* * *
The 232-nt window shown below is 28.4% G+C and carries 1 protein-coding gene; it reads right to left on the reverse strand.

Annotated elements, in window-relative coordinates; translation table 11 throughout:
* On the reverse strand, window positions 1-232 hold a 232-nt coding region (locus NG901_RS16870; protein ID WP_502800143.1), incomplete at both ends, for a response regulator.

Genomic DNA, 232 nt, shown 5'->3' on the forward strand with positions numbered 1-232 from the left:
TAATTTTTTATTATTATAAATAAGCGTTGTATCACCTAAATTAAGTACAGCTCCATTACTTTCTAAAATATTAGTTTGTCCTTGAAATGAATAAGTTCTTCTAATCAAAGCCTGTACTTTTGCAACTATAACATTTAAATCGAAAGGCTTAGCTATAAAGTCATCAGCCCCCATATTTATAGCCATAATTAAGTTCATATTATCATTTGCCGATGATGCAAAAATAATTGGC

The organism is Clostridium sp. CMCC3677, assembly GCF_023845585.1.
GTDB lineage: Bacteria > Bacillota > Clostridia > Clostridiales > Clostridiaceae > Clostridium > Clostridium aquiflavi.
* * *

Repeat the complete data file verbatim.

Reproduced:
The 232-nt window shown below is 28.4% G+C and carries 1 protein-coding gene; it reads right to left on the reverse strand.

Annotated elements, in window-relative coordinates; translation table 11 throughout:
* On the reverse strand, window positions 1-232 hold a 232-nt coding region (locus NG901_RS16870; protein ID WP_502800143.1), incomplete at both ends, for a response regulator.

Genomic DNA, 232 nt, shown 5'->3' on the forward strand with positions numbered 1-232 from the left:
TAATTTTTTATTATTATAAATAAGCGTTGTATCACCTAAATTAAGTACAGCTCCATTACTTTCTAAAATATTAGTTTGTCCTTGAAATGAATAAGTTCTTCTAATCAAAGCCTGTACTTTTGCAACTATAACATTTAAATCGAAAGGCTTAGCTATAAAGTCATCAGCCCCCATATTTATAGCCATAATTAAGTTCATATTATCATTTGCCGATGATGCAAAAATAATTGGC

The organism is Clostridium sp. CMCC3677, assembly GCF_023845585.1.
GTDB lineage: Bacteria > Bacillota > Clostridia > Clostridiales > Clostridiaceae > Clostridium > Clostridium aquiflavi.